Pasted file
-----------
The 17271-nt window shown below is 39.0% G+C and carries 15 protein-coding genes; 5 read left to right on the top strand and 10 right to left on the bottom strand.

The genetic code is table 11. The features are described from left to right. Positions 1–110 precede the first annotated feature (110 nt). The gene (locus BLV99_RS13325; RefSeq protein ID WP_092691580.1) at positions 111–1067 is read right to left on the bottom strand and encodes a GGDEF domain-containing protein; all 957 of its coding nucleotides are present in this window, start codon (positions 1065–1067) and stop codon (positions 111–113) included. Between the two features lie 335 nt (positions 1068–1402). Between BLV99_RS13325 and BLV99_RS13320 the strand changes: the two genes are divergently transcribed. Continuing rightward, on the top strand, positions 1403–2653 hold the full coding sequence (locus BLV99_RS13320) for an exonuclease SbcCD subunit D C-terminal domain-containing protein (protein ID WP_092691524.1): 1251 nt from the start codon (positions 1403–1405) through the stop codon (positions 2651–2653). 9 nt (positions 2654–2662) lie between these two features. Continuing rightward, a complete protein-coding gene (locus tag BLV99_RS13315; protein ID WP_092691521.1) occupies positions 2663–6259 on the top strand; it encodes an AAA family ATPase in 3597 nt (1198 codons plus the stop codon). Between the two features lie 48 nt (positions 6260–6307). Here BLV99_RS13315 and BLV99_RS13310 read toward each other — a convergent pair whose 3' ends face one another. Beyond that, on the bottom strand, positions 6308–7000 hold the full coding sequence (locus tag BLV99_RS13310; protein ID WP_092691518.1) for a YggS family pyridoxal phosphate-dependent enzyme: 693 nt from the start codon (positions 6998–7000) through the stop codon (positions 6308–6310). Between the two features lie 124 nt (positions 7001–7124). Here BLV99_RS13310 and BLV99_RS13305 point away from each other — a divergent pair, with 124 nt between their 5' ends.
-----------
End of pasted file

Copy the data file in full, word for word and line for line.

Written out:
The 17271-nt window shown below is 39.0% G+C and carries 15 protein-coding genes; 5 read left to right on the top strand and 10 right to left on the bottom strand.

The genetic code is table 11. The features are described from left to right. Positions 1–110 precede the first annotated feature (110 nt). The gene (locus BLV99_RS13325; RefSeq protein ID WP_092691580.1) at positions 111–1067 is read right to left on the bottom strand and encodes a GGDEF domain-containing protein; all 957 of its coding nucleotides are present in this window, start codon (positions 1065–1067) and stop codon (positions 111–113) included. Between the two features lie 335 nt (positions 1068–1402). Between BLV99_RS13325 and BLV99_RS13320 the strand changes: the two genes are divergently transcribed. Continuing rightward, on the top strand, positions 1403–2653 hold the full coding sequence (locus BLV99_RS13320) for an exonuclease SbcCD subunit D C-terminal domain-containing protein (protein ID WP_092691524.1): 1251 nt from the start codon (positions 1403–1405) through the stop codon (positions 2651–2653). 9 nt (positions 2654–2662) lie between these two features. Continuing rightward, a complete protein-coding gene (locus tag BLV99_RS13315; protein ID WP_092691521.1) occupies positions 2663–6259 on the top strand; it encodes an AAA family ATPase in 3597 nt (1198 codons plus the stop codon). Between the two features lie 48 nt (positions 6260–6307). Here BLV99_RS13315 and BLV99_RS13310 read toward each other — a convergent pair whose 3' ends face one another. Beyond that, on the bottom strand, positions 6308–7000 hold the full coding sequence (locus tag BLV99_RS13310; protein ID WP_092691518.1) for a YggS family pyridoxal phosphate-dependent enzyme: 693 nt from the start codon (positions 6998–7000) through the stop codon (positions 6308–6310). Between the two features lie 124 nt (positions 7001–7124). Here BLV99_RS13310 and BLV99_RS13305 point away from each other — a divergent pair, with 124 nt between their 5' ends.